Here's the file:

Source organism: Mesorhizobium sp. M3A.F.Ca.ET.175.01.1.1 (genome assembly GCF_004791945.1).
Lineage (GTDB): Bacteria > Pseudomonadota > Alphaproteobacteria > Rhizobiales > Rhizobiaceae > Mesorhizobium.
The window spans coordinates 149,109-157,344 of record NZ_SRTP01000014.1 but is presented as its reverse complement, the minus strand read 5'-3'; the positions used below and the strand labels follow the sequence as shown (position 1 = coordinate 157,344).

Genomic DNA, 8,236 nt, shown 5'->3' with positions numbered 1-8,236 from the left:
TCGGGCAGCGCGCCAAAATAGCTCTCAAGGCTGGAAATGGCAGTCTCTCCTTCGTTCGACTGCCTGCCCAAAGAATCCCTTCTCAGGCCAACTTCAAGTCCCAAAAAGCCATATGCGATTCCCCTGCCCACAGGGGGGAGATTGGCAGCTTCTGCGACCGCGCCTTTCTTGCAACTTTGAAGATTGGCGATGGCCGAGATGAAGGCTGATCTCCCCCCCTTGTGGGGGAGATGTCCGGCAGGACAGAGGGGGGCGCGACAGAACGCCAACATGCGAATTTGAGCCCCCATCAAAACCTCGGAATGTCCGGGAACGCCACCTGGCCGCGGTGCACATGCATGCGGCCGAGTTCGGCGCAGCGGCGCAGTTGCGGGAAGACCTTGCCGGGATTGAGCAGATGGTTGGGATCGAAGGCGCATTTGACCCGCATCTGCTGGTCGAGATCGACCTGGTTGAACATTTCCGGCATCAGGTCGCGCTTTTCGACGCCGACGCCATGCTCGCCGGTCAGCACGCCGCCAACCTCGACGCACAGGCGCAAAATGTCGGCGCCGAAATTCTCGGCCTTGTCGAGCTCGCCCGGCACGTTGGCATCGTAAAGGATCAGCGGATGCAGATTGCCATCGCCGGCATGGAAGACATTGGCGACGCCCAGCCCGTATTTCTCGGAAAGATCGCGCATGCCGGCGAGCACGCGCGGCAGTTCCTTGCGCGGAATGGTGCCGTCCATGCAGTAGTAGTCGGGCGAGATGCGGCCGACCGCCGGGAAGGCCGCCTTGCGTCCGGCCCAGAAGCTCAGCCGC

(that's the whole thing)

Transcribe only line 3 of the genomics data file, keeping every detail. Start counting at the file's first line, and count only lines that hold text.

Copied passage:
The window spans coordinates 149,109-157,344 of record NZ_SRTP01000014.1 but is presented as its reverse complement, the minus strand read 5'-3'; the positions used below and the strand labels follow the sequence as shown (position 1 = coordinate 157,344).